Many people will tell you that tempering chocolate is easy. Well, I’m afraid I don’t agree.
The theory is easy. The practical side of it? Not so much.
It’s messy. It likes to screw with my brains; and quite possibly with my white jacket too.
It’s something from which I understand the underlying science. And yet, at times – palette knife in one hand, triangle scraper in the other, and thermometer in my teeth – I still manage to spot the fat bloom that we all fear so much.
Other times, when I really need some chocolate decorations because I’ve been procrastinating for a bit too long, I will table the chocolate in less than ten minutes, using my lips as the only temperature sensor.
Luckily for my sanity, shininess is – these days – the fate of pretty much all the kilograms of chocolate I temper.
But this would have probably never happened if I didn’t have to go out from my comfort zone. Because have you had asked my thoughts about working with chocolate in the past, the answer would have included three words: I HATE CHOCOLATE. Or in a French accent, I ATE CHOCOLATE; which makes it sounds totally different, although somewhat accurate.
So today, I’m not telling you that tempering chocolate is easy. But instead, I’m telling you it will become so.
Because in the end, there is no such feeling as the one experienced when you get something right after many failures.
And no matter how cute those little chocolate-covered pretzels look – because, we know that your heart is shaped like a pretzel – they’re really just an excuse for a very unacademic chocolate-tempering-management 101.
On a practical point of view, tempering is essential for the chocolate to set quickly into a glossy and hard form.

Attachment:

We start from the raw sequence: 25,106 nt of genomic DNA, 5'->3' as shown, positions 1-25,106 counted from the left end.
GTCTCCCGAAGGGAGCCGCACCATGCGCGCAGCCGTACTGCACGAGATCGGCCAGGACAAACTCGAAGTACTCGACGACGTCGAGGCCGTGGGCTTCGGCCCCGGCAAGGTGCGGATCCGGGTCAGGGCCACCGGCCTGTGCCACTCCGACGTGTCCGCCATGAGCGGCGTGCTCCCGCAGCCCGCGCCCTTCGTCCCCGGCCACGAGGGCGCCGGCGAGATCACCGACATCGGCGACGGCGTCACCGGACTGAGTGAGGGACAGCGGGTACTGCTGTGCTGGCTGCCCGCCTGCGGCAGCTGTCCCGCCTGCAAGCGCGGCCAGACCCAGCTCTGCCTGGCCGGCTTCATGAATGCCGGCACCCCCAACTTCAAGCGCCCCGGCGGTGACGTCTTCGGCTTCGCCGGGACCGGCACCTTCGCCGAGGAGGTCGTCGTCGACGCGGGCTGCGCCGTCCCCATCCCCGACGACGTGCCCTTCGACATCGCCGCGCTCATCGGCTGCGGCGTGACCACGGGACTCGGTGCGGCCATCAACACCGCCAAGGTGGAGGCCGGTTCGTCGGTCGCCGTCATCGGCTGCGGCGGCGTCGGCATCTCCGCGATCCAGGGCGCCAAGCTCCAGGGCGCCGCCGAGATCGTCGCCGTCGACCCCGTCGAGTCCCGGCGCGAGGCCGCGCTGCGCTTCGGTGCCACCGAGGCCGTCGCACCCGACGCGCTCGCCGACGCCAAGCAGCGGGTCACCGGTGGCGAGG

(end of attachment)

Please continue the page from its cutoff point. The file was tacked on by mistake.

How do you temper chocolate?
There are different methods to temper chocolate. However, the basic principle relies on the stabilisation of cocoa butter crystals.
First, all the fat crystals are melted to a somewhat high temperature. Then, the chocolate is cooled down so that both stable and unstable cocoa butter crystals get the chance to form. Finally, the chocolate is reheated just very slightly in order to melt the unstable crystals.
Crystals, crystals? Give me diamonds not cocoa butter.
Cocoa butter fat molecules can take different shapes when they set into solid. They are the crystals.
Some of them are stable. They are the crystals V and VI.
The others – I, II, III and IV – are unstable and since they do not fit together as tightly as the stable crystals, they will result in fat bloom or sugar bloom – read white strikes.
So how to get rid of those unstable crystals?
The good thing is that each crystalline form has a different melting point, the most unstable ones melting at lower temperatures
Practically, it means that – for dark chocolate – you heat it to 55°C, then cool to 27°C, and finally reheat to 31°C.
For milk chocolate, the curve is: 48°C – 26°C – 30°C.
And for white chocolate: 45°C – 26°C – 39°C.
Give me the techniques now!
I will only share the two techniques I use. One at work – the tabling. The other one at home – the seeding.
I’ve found the tabling to be the faster method, but since I’m not lucky enough to have a marble work plan at home, I usually go for the less messy seeding.
Both start by melting the chocolate in a bowl set over a pan of simmering water until it reaches 55°C (for dark chocolate).
Pour three-quarters of the melted chocolate onto the slab and spread it with a palette knife, then clustering back together with a triangle scraper. Repeat until it thickens slightly and records a temperature of 27°C. Return to the bowl along with the malted chocolate and stir well.
Add solid pistoles – one handful at a time – to cool down the melted chocolate to 31°C. If it even drops to a lower temperature, simply warm it over the bain-marie for a few seconds.
Enough for the I’m-wearing-thick-glasses details.
Just try tempering chocolate. Smear it on your fridge door or your stove – unintentionally. With success or not, I don’t mind.
Then dip some giant pretzels inside, drain carefully using a fork, and leave them to set on baking paper at room temperature.
Now, it doesn’t matter whether the chocolate looks shiny or not, because you’ll have plenty of perfectly sweet and salty hearts to bite into.